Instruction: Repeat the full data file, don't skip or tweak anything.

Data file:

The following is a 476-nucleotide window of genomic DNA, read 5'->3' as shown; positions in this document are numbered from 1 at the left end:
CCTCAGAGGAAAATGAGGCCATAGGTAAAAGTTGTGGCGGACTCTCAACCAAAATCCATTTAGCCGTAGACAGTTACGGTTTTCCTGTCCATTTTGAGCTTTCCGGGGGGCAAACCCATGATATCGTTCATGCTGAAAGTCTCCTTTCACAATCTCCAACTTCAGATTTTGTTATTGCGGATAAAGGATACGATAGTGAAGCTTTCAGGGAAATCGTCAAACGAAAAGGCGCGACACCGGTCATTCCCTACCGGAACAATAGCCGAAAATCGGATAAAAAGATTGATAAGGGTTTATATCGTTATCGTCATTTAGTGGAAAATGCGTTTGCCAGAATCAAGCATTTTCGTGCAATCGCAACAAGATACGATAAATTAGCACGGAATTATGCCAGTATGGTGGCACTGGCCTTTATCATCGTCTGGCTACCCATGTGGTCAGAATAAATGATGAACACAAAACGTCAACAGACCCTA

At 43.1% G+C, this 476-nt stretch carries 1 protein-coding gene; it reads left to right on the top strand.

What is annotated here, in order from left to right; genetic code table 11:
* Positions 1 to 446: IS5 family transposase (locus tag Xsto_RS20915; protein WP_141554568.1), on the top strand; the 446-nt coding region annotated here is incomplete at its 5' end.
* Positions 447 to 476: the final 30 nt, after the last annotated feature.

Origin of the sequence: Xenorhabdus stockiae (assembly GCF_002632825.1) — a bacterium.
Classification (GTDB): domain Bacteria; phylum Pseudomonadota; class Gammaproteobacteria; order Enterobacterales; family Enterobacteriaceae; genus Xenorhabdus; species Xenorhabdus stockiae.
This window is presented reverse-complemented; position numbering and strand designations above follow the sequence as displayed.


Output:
The following is a 476-nucleotide window of genomic DNA, read 5'->3' as shown; positions in this document are numbered from 1 at the left end:
CCTCAGAGGAAAATGAGGCCATAGGTAAAAGTTGTGGCGGACTCTCAACCAAAATCCATTTAGCCGTAGACAGTTACGGTTTTCCTGTCCATTTTGAGCTTTCCGGGGGGCAAACCCATGATATCGTTCATGCTGAAAGTCTCCTTTCACAATCTCCAACTTCAGATTTTGTTATTGCGGATAAAGGATACGATAGTGAAGCTTTCAGGGAAATCGTCAAACGAAAAGGCGCGACACCGGTCATTCCCTACCGGAACAATAGCCGAAAATCGGATAAAAAGATTGATAAGGGTTTATATCGTTATCGTCATTTAGTGGAAAATGCGTTTGCCAGAATCAAGCATTTTCGTGCAATCGCAACAAGATACGATAAATTAGCACGGAATTATGCCAGTATGGTGGCACTGGCCTTTATCATCGTCTGGCTACCCATGTGGTCAGAATAAATGATGAACACAAAACGTCAACAGACCCTA

At 43.1% G+C, this 476-nt stretch carries 1 protein-coding gene; it reads left to right on the top strand.

What is annotated here, in order from left to right; genetic code table 11:
* Positions 1 to 446: IS5 family transposase (locus tag Xsto_RS20915; protein WP_141554568.1), on the top strand; the 446-nt coding region annotated here is incomplete at its 5' end.
* Positions 447 to 476: the final 30 nt, after the last annotated feature.

Origin of the sequence: Xenorhabdus stockiae (assembly GCF_002632825.1) — a bacterium.
Classification (GTDB): domain Bacteria; phylum Pseudomonadota; class Gammaproteobacteria; order Enterobacterales; family Enterobacteriaceae; genus Xenorhabdus; species Xenorhabdus stockiae.
This window is presented reverse-complemented; position numbering and strand designations above follow the sequence as displayed.